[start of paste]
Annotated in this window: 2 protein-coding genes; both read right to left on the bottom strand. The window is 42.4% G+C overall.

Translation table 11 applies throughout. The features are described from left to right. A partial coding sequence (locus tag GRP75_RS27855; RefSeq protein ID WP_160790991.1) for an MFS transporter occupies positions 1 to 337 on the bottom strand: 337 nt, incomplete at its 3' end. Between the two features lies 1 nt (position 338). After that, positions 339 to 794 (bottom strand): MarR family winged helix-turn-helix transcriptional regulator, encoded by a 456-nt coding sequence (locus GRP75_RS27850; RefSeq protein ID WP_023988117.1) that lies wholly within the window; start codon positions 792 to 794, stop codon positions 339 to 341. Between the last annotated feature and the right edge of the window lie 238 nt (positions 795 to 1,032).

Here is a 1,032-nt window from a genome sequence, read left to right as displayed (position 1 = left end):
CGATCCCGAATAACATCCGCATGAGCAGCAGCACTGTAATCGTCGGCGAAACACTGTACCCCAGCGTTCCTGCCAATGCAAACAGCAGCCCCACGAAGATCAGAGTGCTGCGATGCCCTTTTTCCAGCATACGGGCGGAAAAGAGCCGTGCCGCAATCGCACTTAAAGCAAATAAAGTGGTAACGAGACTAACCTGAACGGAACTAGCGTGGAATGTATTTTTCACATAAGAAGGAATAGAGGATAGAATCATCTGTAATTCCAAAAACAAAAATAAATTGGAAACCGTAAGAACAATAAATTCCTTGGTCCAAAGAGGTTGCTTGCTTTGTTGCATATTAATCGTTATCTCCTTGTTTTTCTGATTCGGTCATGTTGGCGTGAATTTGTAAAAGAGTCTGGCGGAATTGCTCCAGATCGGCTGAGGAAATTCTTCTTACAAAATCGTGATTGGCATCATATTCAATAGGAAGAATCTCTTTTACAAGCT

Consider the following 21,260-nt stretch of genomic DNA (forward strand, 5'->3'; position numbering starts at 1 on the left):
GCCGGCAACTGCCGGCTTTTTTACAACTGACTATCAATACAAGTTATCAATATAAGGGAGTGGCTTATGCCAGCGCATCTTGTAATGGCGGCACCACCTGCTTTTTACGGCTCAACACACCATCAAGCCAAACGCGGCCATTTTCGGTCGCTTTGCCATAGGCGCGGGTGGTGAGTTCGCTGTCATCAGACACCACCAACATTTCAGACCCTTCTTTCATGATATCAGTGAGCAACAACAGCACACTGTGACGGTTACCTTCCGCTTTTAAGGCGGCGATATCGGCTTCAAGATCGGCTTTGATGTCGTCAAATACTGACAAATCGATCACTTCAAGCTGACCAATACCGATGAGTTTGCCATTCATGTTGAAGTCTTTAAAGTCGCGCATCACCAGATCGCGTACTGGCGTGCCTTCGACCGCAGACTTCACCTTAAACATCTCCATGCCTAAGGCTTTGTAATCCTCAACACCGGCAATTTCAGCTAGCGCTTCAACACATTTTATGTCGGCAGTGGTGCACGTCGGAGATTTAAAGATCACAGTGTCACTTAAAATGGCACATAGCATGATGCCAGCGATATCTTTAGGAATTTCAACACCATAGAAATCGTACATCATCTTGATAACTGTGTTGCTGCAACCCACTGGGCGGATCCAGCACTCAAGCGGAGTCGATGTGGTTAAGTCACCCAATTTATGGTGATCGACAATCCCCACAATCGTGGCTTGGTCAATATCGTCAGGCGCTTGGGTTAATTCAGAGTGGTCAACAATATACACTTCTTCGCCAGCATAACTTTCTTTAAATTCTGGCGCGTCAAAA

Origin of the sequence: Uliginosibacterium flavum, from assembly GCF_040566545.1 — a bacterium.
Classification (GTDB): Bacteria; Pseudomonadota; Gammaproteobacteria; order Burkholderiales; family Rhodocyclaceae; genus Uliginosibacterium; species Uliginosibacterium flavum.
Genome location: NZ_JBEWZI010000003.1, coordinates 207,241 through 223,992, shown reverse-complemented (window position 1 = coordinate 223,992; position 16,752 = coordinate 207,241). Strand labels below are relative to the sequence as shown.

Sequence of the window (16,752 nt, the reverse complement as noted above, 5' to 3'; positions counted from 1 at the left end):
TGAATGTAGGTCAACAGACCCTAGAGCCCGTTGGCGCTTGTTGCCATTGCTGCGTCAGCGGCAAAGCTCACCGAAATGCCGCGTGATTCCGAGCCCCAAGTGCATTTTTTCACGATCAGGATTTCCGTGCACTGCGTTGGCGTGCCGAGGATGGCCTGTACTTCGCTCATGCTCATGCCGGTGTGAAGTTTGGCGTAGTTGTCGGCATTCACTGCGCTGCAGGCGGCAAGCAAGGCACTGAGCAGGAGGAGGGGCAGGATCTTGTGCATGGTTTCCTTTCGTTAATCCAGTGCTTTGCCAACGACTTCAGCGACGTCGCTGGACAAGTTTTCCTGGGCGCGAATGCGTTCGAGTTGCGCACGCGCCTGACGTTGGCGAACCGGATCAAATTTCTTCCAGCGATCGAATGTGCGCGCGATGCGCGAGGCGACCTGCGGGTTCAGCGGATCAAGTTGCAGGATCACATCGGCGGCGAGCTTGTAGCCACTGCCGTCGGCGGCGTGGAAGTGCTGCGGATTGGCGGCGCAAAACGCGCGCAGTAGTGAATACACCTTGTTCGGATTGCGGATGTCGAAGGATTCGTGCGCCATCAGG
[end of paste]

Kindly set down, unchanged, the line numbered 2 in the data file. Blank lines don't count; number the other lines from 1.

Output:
Translation table 11 applies throughout. The features are described from left to right. A partial coding sequence (locus tag GRP75_RS27855; RefSeq protein ID WP_160790991.1) for an MFS transporter occupies positions 1 to 337 on the bottom strand: 337 nt, incomplete at its 3' end. Between the two features lies 1 nt (position 338). After that, positions 339 to 794 (bottom strand): MarR family winged helix-turn-helix transcriptional regulator, encoded by a 456-nt coding sequence (locus GRP75_RS27850; RefSeq protein ID WP_023988117.1) that lies wholly within the window; start codon positions 792 to 794, stop codon positions 339 to 341. Between the last annotated feature and the right edge of the window lie 238 nt (positions 795 to 1,032).